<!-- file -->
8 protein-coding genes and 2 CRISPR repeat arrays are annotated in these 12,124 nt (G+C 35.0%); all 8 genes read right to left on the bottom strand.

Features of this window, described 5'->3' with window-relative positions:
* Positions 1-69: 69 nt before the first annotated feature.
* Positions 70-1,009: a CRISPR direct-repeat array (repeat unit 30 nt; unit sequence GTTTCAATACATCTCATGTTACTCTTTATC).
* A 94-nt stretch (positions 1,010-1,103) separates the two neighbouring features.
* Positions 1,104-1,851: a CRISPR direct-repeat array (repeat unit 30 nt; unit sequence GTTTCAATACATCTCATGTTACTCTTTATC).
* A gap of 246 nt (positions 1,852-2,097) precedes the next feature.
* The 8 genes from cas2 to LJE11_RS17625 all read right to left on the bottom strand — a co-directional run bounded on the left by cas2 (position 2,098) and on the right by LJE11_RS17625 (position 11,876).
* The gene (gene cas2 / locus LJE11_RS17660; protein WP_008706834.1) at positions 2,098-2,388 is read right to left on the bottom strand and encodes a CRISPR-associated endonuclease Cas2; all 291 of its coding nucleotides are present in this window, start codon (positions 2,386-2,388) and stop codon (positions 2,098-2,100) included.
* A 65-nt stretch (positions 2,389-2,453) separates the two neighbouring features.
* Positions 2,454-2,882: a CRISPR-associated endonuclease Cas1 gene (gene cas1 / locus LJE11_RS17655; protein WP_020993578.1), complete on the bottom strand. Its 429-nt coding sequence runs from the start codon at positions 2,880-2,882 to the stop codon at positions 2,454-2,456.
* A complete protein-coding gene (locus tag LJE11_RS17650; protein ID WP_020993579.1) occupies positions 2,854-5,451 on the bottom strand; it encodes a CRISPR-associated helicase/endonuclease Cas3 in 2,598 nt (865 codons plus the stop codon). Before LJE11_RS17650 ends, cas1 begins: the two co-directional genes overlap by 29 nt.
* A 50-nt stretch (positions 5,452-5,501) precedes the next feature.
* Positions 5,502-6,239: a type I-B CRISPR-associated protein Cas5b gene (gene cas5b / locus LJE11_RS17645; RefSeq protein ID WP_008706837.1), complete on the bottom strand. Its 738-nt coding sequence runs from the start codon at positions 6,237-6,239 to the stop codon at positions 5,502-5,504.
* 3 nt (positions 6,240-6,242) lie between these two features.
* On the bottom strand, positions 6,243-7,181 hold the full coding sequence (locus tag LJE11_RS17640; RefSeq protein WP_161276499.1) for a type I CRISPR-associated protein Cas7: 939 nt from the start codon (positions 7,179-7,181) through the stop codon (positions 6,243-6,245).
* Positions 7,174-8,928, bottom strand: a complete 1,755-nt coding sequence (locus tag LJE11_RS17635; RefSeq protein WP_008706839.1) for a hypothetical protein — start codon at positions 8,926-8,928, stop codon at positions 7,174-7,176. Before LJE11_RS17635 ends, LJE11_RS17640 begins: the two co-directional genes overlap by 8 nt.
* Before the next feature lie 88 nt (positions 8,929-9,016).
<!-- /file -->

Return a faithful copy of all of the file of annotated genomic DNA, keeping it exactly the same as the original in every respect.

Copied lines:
8 protein-coding genes and 2 CRISPR repeat arrays are annotated in these 12,124 nt (G+C 35.0%); all 8 genes read right to left on the bottom strand.

Features of this window, described 5'->3' with window-relative positions:
* Positions 1-69: 69 nt before the first annotated feature.
* Positions 70-1,009: a CRISPR direct-repeat array (repeat unit 30 nt; unit sequence GTTTCAATACATCTCATGTTACTCTTTATC).
* A 94-nt stretch (positions 1,010-1,103) separates the two neighbouring features.
* Positions 1,104-1,851: a CRISPR direct-repeat array (repeat unit 30 nt; unit sequence GTTTCAATACATCTCATGTTACTCTTTATC).
* A gap of 246 nt (positions 1,852-2,097) precedes the next feature.
* The 8 genes from cas2 to LJE11_RS17625 all read right to left on the bottom strand — a co-directional run bounded on the left by cas2 (position 2,098) and on the right by LJE11_RS17625 (position 11,876).
* The gene (gene cas2 / locus LJE11_RS17660; protein WP_008706834.1) at positions 2,098-2,388 is read right to left on the bottom strand and encodes a CRISPR-associated endonuclease Cas2; all 291 of its coding nucleotides are present in this window, start codon (positions 2,386-2,388) and stop codon (positions 2,098-2,100) included.
* A 65-nt stretch (positions 2,389-2,453) separates the two neighbouring features.
* Positions 2,454-2,882: a CRISPR-associated endonuclease Cas1 gene (gene cas1 / locus LJE11_RS17655; protein WP_020993578.1), complete on the bottom strand. Its 429-nt coding sequence runs from the start codon at positions 2,880-2,882 to the stop codon at positions 2,454-2,456.
* A complete protein-coding gene (locus tag LJE11_RS17650; protein ID WP_020993579.1) occupies positions 2,854-5,451 on the bottom strand; it encodes a CRISPR-associated helicase/endonuclease Cas3 in 2,598 nt (865 codons plus the stop codon). Before LJE11_RS17650 ends, cas1 begins: the two co-directional genes overlap by 29 nt.
* A 50-nt stretch (positions 5,452-5,501) precedes the next feature.
* Positions 5,502-6,239: a type I-B CRISPR-associated protein Cas5b gene (gene cas5b / locus LJE11_RS17645; RefSeq protein ID WP_008706837.1), complete on the bottom strand. Its 738-nt coding sequence runs from the start codon at positions 6,237-6,239 to the stop codon at positions 5,502-5,504.
* 3 nt (positions 6,240-6,242) lie between these two features.
* On the bottom strand, positions 6,243-7,181 hold the full coding sequence (locus tag LJE11_RS17640; RefSeq protein WP_161276499.1) for a type I CRISPR-associated protein Cas7: 939 nt from the start codon (positions 7,179-7,181) through the stop codon (positions 6,243-6,245).
* Positions 7,174-8,928, bottom strand: a complete 1,755-nt coding sequence (locus tag LJE11_RS17635; RefSeq protein WP_008706839.1) for a hypothetical protein — start codon at positions 8,926-8,928, stop codon at positions 7,174-7,176. Before LJE11_RS17635 ends, LJE11_RS17640 begins: the two co-directional genes overlap by 8 nt.
* Before the next feature lie 88 nt (positions 8,929-9,016).